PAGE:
From within the GetEmployeeDetails() method, you invoke a method named GetEmployeeDetailsUsingPostback() and pass in the required parameters. Note that the definition of the GetEmployeeDetailsUsingPostback() method is added in the Page_Load event in the server side (through the RegisterClientScriptBlock method call). Once the server-side function is executed, the callback manager automatically calls the DisplayResultsCallback() method.

The code of the DisplayResultsCallback() method is shown below. In this example, because the value returned from the server-side page is an XML string, you load the returned XML into an XMLDOM parser and then parse its contents.

objXMLDoc = new ActiveXObject("Microsoft.XMLDOM");

//Load the returned XML string into XMLDOM Object

objXMLDoc.loadXML(strXML);

Then you get reference to the Employees node by invoking the selectSingleNode method of the MSXML DOM object.


objEmployee = objXMLDoc.selectSingleNode("EmployeesRoot").
  selectSingleNode("Employees");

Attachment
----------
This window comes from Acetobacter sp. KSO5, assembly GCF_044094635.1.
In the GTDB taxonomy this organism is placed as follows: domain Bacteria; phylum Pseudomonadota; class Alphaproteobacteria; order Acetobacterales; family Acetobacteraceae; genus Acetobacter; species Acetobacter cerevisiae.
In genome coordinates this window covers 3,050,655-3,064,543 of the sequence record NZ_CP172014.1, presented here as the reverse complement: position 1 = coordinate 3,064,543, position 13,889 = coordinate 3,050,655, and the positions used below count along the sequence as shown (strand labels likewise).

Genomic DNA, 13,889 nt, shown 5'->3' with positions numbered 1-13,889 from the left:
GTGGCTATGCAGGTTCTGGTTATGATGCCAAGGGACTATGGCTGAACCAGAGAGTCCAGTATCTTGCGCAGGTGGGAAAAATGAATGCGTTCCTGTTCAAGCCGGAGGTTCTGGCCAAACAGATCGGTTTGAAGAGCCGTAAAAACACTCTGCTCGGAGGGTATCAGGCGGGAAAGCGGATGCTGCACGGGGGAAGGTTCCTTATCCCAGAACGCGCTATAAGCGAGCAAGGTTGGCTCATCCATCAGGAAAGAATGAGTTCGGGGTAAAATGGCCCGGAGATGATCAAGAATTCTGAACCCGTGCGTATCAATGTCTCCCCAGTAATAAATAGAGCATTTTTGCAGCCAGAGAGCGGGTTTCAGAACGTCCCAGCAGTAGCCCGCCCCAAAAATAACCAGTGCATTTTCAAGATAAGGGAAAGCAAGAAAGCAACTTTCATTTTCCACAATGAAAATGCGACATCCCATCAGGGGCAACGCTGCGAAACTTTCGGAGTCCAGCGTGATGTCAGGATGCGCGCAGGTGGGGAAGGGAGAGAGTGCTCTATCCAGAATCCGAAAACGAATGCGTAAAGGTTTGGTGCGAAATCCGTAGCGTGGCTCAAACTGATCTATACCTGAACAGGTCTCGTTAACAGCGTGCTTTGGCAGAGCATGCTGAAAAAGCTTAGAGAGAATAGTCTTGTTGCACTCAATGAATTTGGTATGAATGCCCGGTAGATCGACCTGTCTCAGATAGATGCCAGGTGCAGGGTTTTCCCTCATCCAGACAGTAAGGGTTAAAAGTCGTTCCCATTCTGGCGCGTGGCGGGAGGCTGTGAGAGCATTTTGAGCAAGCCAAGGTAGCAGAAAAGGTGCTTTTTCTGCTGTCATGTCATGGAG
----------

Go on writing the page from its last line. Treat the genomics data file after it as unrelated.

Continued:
If a valid Employees element is returned from the function call, you display its contents. You display this information in a div tag by setting the innerHTML property of the div element to the dynamically constructed HTML.

if (objEmployee != null)
{
  //Dynamically generate HTML and append the contents
  strHTML += "<br><br>Employee ID :<b>" + 
    objEmployee.selectSingleNode("EmployeeID").text + "</b><br><br>";
  strHTML += "Title:<b>" + 
    objEmployee.selectSingleNode("Title").text + "</b><br><br>";
  strHTML += "Hire Date :<b>" + 
    objEmployee.selectSingleNode("HireDate").text + "</b><br><br>";
  strHTML += "Gender:<b>" + 
    objEmployee.selectSingleNode("Gender").text + "</b><br><br>";
  strHTML += "Birth Date:<b>" + 
    objEmployee.selectSingleNode("BirthDate").text + "</b><br><br>";	
}